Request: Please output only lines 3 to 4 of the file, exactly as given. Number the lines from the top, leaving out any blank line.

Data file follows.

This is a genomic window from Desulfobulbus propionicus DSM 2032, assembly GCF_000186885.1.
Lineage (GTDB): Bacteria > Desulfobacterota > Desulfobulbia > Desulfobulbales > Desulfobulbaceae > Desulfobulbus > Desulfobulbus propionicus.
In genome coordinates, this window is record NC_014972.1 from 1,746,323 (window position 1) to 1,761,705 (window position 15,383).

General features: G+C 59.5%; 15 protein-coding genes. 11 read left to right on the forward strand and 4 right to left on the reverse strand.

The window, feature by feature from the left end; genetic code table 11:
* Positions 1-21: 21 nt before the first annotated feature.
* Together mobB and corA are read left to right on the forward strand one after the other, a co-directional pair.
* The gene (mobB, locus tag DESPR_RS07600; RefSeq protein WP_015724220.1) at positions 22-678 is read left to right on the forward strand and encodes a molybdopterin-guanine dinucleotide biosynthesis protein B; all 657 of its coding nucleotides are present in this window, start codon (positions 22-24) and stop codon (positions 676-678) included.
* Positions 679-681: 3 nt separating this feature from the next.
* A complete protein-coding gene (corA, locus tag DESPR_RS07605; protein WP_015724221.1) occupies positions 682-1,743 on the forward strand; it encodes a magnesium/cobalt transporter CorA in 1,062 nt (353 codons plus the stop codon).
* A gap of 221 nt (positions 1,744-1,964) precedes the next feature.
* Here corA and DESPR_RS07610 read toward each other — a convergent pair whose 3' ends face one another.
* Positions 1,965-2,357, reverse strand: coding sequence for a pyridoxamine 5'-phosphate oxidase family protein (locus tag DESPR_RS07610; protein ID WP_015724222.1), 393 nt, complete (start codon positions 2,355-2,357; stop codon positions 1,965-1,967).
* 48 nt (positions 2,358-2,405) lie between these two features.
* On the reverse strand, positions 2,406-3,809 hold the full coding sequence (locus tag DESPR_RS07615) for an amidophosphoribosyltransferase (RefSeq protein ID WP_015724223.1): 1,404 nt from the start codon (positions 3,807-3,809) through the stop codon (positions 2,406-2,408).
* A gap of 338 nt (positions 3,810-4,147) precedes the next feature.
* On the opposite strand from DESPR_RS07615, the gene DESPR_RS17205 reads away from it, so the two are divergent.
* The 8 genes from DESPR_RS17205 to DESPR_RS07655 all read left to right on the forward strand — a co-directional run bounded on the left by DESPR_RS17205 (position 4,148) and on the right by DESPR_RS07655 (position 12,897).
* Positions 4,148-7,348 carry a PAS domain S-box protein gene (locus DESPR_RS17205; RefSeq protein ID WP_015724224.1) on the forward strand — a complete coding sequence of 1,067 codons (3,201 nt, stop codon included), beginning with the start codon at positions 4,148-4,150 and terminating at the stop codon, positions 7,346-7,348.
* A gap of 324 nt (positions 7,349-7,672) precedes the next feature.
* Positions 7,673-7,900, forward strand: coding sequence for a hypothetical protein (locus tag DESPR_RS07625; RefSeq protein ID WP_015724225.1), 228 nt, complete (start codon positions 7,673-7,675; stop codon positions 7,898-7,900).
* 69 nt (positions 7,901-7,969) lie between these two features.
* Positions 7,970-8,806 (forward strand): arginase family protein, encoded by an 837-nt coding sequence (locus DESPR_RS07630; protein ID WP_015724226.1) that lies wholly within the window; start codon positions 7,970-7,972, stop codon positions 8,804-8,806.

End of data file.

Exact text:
In genome coordinates, this window is record NC_014972.1 from 1,746,323 (window position 1) to 1,761,705 (window position 15,383).

General features: G+C 59.5%; 15 protein-coding genes. 11 read left to right on the forward strand and 4 right to left on the reverse strand.